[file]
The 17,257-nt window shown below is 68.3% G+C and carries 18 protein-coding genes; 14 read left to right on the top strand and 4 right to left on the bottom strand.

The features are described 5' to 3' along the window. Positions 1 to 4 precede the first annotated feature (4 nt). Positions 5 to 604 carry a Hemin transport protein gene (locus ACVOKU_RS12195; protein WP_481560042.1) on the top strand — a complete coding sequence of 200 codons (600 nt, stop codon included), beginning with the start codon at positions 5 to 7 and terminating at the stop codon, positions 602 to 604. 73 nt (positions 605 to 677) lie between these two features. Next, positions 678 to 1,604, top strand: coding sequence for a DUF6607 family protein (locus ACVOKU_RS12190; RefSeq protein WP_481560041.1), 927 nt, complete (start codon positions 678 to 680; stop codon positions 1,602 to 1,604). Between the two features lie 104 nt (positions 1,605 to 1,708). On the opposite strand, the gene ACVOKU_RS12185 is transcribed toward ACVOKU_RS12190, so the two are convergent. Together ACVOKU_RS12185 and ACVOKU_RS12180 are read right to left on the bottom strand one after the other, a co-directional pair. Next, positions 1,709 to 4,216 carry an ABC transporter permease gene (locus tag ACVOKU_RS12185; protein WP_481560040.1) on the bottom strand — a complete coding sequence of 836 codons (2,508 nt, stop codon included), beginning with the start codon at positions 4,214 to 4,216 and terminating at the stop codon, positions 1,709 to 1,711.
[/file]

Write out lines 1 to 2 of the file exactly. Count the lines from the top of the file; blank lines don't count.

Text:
The 17,257-nt window shown below is 68.3% G+C and carries 18 protein-coding genes; 14 read left to right on the top strand and 4 right to left on the bottom strand.

The features are described 5' to 3' along the window. Positions 1 to 4 precede the first annotated feature (4 nt). Positions 5 to 604 carry a Hemin transport protein gene (locus ACVOKU_RS12195; protein WP_481560042.1) on the top strand — a complete coding sequence of 200 codons (600 nt, stop codon included), beginning with the start codon at positions 5 to 7 and terminating at the stop codon, positions 602 to 604. 73 nt (positions 605 to 677) lie between these two features. Next, positions 678 to 1,604, top strand: coding sequence for a DUF6607 family protein (locus ACVOKU_RS12190; RefSeq protein WP_481560041.1), 927 nt, complete (start codon positions 678 to 680; stop codon positions 1,602 to 1,604). Between the two features lie 104 nt (positions 1,605 to 1,708). On the opposite strand, the gene ACVOKU_RS12185 is transcribed toward ACVOKU_RS12190, so the two are convergent. Together ACVOKU_RS12185 and ACVOKU_RS12180 are read right to left on the bottom strand one after the other, a co-directional pair. Next, positions 1,709 to 4,216 carry an ABC transporter permease gene (locus tag ACVOKU_RS12185; protein WP_481560040.1) on the bottom strand — a complete coding sequence of 836 codons (2,508 nt, stop codon included), beginning with the start codon at positions 4,214 to 4,216 and terminating at the stop codon, positions 1,709 to 1,711.